Wednesday, July 1, 2009

Wednesday's wash

It ain't over--the opposition isn't giving up:
"Iran's embattled opposition leader urged his supporters Wednesday to keep pressing for their rights, and he joined a reformist ex-president to denounce what both men called the regime's "coup" against those contesting the outcome of last month's presidential election."
Now the question is--will the protests resume, and remain significant in size...
Meanwhile, the Iranian regime didn't waste much time in striking back:
"Iran's government was accused of blocking publication of a reformist party's newspaper Wednesday to prevent it publishing a letter from a presidential candidate questioning the legitimacy of Iranian President Mahmoud Ahmadinejad's victory in last month's election."

BASEBALL DIARY: the Tigers found a way to win last night on the road in Oakland, edging the As 5-3. Placido Polanco's power helped out--he had another two-run homer. But the big story was probably Armando Galarraga, who won his 2nd straight start last night. The Tigers need him. He still walked too many--6. But he gave up only two hits. The Tigers could really use another win tonight, to get to .500 on this road trip they're on. Minnesota awaits, after all...
As for the Cubs--well, once again, bewilderingly, their offense is nowhere to be found as they lose to the Pirates, 3-0.
But finally the Texas Rangers broke out their bats, scoring 9 runs last night against the division-leading Angels and winning 9-5. Kudos go to Scott Feldman for pitching capably for his usual 6 innings, and to Marlon Byrd for hitting two home runs. The Rangers too could really use another win tonight--it would mean a win in the series, get them back to only a half-game out of first, and create some momentum (hopefully).

You can tell it's a lousy, recessioning economy when good news amounts to headlines announcing that sales of this and that (in this case, cars) fell "less than expected."
Don't forget that these kind of headlines could well be the byproduct of pro-Obama media members wanting so badly for folks to believe that recovery is coming (for which they believe Obama should get the credit, of course...)
Meanwhile, kinda hard to spin this as good news:
"Construction spending fell more than expected in May, a sign the problems facing the nation's builders are far from over. The Commerce Department says construction spending dropped 0.9 percent in May, nearly double the 0.5 percent drop that economists expected. Adding to the signs of weakness, activity in the past two months was revised lower."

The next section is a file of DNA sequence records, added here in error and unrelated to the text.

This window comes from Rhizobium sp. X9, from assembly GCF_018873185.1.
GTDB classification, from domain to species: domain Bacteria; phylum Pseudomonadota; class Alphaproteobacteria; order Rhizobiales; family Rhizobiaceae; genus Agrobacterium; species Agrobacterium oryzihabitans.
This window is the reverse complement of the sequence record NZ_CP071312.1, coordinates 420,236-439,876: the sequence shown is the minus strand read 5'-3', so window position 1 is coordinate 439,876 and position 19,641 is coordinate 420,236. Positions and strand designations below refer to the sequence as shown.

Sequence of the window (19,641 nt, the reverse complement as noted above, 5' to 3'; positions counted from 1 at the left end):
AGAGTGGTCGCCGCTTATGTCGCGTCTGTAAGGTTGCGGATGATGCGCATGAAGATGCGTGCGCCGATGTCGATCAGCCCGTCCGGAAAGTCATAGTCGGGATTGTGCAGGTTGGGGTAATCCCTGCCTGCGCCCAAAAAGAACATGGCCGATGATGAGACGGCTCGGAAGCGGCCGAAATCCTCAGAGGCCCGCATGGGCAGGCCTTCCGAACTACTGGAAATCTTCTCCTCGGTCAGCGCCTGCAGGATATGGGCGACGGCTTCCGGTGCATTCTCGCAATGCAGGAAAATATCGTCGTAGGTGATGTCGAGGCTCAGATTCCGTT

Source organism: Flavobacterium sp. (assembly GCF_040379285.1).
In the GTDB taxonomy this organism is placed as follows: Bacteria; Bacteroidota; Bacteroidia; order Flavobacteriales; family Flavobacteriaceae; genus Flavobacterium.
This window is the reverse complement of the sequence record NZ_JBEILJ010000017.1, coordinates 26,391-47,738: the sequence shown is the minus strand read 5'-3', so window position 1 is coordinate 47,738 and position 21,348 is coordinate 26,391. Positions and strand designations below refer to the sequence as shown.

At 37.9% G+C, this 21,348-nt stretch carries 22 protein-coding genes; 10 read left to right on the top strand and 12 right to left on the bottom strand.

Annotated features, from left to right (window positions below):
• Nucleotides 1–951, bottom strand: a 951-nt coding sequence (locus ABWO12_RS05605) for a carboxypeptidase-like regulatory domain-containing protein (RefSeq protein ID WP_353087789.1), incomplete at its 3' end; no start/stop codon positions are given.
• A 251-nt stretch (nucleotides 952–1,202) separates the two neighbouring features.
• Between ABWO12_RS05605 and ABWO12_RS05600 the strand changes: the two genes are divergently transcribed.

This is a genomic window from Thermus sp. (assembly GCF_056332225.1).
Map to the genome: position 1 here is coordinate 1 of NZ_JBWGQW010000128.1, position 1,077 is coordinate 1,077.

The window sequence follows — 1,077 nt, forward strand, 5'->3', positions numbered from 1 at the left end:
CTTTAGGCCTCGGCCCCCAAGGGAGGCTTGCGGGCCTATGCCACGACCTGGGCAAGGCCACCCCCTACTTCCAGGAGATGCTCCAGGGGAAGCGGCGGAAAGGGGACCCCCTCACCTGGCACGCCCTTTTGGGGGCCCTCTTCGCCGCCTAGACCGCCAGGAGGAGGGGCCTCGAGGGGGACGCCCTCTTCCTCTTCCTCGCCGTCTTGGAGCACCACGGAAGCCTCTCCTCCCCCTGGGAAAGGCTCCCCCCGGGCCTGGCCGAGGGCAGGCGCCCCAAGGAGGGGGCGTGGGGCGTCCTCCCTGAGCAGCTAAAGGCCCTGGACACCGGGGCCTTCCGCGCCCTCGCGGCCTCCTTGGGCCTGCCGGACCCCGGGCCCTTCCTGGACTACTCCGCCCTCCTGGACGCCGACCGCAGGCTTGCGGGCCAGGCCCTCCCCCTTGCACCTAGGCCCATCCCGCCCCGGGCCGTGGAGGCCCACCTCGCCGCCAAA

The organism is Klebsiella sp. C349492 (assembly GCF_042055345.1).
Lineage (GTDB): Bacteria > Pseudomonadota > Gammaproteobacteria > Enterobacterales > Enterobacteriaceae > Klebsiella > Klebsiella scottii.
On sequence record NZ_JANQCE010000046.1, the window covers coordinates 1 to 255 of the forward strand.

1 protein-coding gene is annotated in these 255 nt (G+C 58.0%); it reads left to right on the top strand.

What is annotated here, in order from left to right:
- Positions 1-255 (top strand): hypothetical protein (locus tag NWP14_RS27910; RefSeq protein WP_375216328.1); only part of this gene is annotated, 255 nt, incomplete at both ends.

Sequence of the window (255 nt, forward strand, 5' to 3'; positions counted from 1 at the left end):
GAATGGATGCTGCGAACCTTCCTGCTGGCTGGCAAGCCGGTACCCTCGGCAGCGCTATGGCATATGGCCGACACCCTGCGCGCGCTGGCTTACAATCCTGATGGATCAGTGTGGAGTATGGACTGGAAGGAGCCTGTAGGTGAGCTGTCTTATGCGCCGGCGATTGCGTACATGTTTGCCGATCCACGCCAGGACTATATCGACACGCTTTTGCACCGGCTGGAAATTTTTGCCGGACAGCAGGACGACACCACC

Al Franken is now the new junior senator from Minnesota. Ugh.
At the same time, it was obvious months ago that this was going to be the outcome. Probably Coleman should have given up the ghost way before this. Could he ever run again in Minnesota? Or will folks there brand him as a sore loser? That's the question...

So what's wrong with Obama's plans? National Review's editors summarize what should be conservative concerns very nicely:
"Very little in the Democratic bills making their way through Congress would do anything to reduce costs, while the new subsidies their authors envision would increase costs. That is why the Democrats are talking about both explicit and disguised tax increases. During the ABC special, the president hinted that reform would give doctors and hospitals new incentives to avoid unnecessary care. But since government cannot reliably distinguish between the necessary and the unnecessary, all it can do is encourage less care — and leave it to doctors and other health-care workers to administer the rationing. Obama would be well-advised, for his political health, to do no more than hint at this prospect."
Rationing--keep that word in mind.

Oh, boy, that Obama "stimulus" package was going to get right to work, spending money, creating jobs, having an immediate impact--or so they told us. But the reality is different:
"The idea behind the government's economic stimulus package was to get money flowing through the system, boost economic activity and create jobs. But an review of the latest federal spending data shows that the money is flowing at a trickle.....As of mid-June, for example, spending by the Transportation Deptartment for so-called "shovel ready" projects represented barely 2 percent of available funds. The EPA has barely touched its $4.4 billion in stimulus spending. Same for the Defense Department.According to our calculations, roughly $53 billion or one-third of the $150 billion in fiscal stimulus money available for this year has been spent as of June 19. As a percentage of the $479 billion in total stimulus funds, that represents only 11.1 percent."

Nope--note for example some recent evidence from Gallup on how the American people now see the Democrats:
"A Gallup Poll finds a statistically significant increase since last year in the percentage of Americans who describe the Democratic Party's views as being "too liberal," from 39% to 46%. This is the largest percentage saying so since November 1994, after the party's losses in that year's midterm elections."